In an interview with Reuters Insider, Yin said local governments had incurred at least 10 trillion yuan ($1.5 trillion) of "hidden" debt, which they have concealed by creating thousands of investment vehicles that serve as borrowers. Yin Zhongqing said it is not yet clear which loans will sour because they do not have to be repaid until the projects are completed.


Hedge Funds' Pack Behavior Magnifies Market Swings
(WSJ)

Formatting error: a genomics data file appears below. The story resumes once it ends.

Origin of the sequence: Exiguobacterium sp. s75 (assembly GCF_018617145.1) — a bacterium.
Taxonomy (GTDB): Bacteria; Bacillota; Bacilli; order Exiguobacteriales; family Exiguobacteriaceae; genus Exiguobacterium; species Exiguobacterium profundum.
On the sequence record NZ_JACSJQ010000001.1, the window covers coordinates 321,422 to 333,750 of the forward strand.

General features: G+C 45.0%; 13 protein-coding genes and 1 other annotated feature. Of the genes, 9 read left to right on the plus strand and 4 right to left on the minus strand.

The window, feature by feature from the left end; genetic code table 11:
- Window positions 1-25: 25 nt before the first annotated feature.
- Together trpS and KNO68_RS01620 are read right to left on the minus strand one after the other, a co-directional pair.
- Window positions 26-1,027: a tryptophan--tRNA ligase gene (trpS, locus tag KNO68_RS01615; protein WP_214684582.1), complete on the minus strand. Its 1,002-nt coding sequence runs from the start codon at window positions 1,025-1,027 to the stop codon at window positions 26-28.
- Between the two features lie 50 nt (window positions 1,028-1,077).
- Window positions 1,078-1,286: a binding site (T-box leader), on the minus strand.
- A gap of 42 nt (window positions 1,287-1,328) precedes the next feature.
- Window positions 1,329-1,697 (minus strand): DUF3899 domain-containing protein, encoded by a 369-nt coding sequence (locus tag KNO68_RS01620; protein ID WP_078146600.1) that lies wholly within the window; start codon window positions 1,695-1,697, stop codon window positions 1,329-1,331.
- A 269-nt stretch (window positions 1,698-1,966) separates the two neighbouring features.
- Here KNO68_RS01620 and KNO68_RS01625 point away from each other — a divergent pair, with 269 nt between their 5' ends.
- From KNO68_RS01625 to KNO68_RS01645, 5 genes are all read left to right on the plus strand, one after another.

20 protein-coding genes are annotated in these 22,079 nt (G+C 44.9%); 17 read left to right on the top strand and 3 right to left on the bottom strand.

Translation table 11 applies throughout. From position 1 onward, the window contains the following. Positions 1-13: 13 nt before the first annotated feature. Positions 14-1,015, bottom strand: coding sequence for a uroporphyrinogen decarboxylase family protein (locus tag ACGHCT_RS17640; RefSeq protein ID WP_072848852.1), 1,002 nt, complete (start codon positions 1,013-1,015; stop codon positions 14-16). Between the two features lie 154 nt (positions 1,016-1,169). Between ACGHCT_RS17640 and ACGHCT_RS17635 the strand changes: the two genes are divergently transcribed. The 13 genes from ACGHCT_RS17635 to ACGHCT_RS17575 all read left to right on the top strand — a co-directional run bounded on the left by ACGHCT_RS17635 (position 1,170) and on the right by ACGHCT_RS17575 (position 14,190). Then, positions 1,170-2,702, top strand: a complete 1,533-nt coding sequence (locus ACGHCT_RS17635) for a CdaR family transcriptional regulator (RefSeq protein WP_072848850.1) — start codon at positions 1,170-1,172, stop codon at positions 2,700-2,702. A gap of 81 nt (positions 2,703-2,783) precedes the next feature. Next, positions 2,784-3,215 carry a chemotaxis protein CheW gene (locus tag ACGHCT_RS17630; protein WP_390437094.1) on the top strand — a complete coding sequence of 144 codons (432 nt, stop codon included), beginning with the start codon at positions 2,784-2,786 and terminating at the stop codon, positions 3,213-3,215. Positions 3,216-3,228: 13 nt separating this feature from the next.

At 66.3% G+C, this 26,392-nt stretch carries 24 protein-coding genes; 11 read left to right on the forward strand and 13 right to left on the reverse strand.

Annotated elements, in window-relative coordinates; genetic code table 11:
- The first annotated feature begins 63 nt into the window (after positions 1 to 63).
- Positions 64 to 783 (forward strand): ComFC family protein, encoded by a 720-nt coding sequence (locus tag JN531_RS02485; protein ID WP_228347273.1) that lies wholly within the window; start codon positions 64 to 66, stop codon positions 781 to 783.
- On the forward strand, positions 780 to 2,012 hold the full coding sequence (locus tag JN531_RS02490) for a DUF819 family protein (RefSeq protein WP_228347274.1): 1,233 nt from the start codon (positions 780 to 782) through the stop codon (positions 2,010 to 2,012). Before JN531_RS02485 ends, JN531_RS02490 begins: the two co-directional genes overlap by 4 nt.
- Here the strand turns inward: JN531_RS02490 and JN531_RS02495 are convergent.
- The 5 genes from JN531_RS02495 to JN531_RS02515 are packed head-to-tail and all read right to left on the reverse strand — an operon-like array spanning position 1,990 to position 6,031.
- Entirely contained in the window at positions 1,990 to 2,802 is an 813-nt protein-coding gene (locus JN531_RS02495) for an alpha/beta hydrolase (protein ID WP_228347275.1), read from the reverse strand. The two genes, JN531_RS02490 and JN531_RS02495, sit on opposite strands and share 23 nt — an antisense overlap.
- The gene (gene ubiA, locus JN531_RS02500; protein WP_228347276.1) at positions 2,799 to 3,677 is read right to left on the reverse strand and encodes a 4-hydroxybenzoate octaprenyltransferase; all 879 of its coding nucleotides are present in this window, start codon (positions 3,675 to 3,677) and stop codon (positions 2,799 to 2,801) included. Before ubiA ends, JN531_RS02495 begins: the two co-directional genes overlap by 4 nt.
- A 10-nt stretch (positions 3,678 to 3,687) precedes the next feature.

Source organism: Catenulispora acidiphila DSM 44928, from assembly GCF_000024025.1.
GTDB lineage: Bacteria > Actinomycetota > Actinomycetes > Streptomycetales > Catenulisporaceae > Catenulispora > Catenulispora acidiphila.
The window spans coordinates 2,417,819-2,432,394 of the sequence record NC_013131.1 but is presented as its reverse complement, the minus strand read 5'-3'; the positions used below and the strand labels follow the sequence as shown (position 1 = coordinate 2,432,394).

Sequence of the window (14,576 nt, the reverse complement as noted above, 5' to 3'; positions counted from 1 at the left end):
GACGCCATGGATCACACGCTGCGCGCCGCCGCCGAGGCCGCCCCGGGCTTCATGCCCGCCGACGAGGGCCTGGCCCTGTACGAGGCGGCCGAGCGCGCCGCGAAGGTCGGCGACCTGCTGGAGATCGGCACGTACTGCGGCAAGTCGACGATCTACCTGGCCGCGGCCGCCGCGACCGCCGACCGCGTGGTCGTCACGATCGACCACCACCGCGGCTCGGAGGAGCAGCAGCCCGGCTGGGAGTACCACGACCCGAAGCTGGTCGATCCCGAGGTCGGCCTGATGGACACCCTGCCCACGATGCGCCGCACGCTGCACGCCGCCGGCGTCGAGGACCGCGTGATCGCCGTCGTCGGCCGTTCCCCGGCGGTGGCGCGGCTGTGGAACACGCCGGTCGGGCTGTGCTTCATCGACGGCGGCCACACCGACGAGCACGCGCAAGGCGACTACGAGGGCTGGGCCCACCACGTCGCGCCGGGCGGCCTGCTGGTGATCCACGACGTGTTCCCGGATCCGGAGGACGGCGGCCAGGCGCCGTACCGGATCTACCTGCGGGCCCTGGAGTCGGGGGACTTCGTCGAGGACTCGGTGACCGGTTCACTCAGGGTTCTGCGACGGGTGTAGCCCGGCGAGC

Hedge funds are crowding into more of the same trades these days, amplifying market swings during crises and unnerving investors. Such trading has stoked market jitters in recent months and helped to diminish the impact of corporate fundamentals on stock-market movements. Droves of small investors have reacted by pulling money from the market, questioning its stability and whether fast-moving traders are distorting prices. The pack behavior undermines the image of hedge-fund chiefs as savvy money managers who sniff out investment opportunities that others don't see—thereby justifying the hefty fees they charge clients. It also suggests that hedge funds are having a harder time coming up with money-making ideas in rocky markets.

Related

Opening Bell: 04.13.12